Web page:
Emissions of N2O from arable soils: effects of tillage, N input and climate change

Mohamed Abdalla, M Jones, P. Ambus, Martin Wattenbach, Pete Smith, M Williams

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Abstract

Nitrous oxide (N2O) flux measurements from an Irish spring barley field managed under conventional and reduced tillage and different N fertilizer rates at the Teagasc Oak Park Research Centre were made for two consecutive seasons. The aims were to investigate the efficacy of reduced tillage, reduced N fertilizer and climate change on N2O fluxes and emission factors and to study the relationship between crop yield and N-induced fluxes of N2O. The soil is a sandy loam with a pH of 7.4 and organic carbon and nitrogen content at 15 cm of 19 and 1.9 g kg-1 dry soil, respectively. Three climate scenarios, a
baseline of measured climatic data from a nearby weather station and a high and low temperature sensitive scenarios predicted by the Hadley Global Climate Model were investigated. The Field-DeNitrification DeComposition (DNDC) was
tested against measured nitrous oxide flux from the field, and then used to estimate future fluxes. Reduced tillage had no significant effect on N2O fluxes from soils or crop grain yield. Soil moisture and soil nitrate are the main significant factors affecting N2O flux. The derived emission factor was 0.6% of the applied N fertilizer. By reducing the applied nitrogen fertilizer by 50 % compared to the normal field rate, N2O emissions could be reduced by 57% with no significant decrease on grain yield or quality. DNDC was found suitable to estimate N2O fluxes from Irish arable soils however, underestimated the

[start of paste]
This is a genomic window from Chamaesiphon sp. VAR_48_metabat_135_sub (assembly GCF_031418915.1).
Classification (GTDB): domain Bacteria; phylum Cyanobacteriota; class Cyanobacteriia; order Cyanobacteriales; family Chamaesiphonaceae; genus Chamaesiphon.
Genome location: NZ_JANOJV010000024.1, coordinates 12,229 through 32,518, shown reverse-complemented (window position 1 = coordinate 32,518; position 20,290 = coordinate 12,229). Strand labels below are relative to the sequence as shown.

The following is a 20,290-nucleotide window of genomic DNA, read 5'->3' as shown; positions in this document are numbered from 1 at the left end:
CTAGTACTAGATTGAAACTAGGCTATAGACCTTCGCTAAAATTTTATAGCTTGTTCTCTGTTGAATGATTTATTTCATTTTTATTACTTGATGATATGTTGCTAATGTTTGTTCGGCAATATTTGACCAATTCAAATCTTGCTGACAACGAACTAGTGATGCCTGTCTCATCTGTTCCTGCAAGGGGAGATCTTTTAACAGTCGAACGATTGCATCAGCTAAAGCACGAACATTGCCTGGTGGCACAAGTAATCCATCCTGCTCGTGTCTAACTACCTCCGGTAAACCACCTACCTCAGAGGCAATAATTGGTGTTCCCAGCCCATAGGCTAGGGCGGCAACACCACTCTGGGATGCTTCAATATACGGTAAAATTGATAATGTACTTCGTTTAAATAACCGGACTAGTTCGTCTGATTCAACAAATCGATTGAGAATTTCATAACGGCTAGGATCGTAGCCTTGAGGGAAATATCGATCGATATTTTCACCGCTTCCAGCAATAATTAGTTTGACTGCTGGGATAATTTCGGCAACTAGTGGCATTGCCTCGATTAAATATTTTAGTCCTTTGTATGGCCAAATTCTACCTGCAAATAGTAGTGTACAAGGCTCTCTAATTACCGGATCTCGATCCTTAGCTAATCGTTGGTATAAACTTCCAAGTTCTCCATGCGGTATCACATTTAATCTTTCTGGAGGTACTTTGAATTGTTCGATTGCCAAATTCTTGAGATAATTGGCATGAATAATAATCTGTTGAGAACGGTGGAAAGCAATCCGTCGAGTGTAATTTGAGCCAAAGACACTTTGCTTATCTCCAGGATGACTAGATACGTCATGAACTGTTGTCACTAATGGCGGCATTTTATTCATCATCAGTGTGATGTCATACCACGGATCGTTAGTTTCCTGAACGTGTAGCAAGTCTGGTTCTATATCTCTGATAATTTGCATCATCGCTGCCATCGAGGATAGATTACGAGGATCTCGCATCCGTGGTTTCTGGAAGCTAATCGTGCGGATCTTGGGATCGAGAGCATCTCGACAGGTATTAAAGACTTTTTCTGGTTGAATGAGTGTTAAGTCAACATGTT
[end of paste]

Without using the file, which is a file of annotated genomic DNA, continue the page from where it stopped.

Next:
flux by 24%. Under climate change, using the high temperature increase scenario, DNDC predicted an increase in N2O emissions from both conventional and reduced tillage, ranging from 58 to 88% depending upon N application rate. In contrast annual fluxes of N2O either decreased or increased slightly in the low temperature increase scenario relative to N application (-26 to +16%). Outputs from the model indicate that elevated temperature and precipitation increase N mineralisation and total denitrification leading to greater fluxes of N2O. Annual uncertainties due to the use of two different future climate scenarios were significantly high, ranging from 74 to 95% and from 71 to 90% for the conventional and reduced tillage respectively.
Original languageEnglish
Pages (from-to)94-101
Number of pages8
JournalAnadolu Journal of Agricultural Sciences
Volume25
Issue number(S2)
Publication statusPublished - 2010

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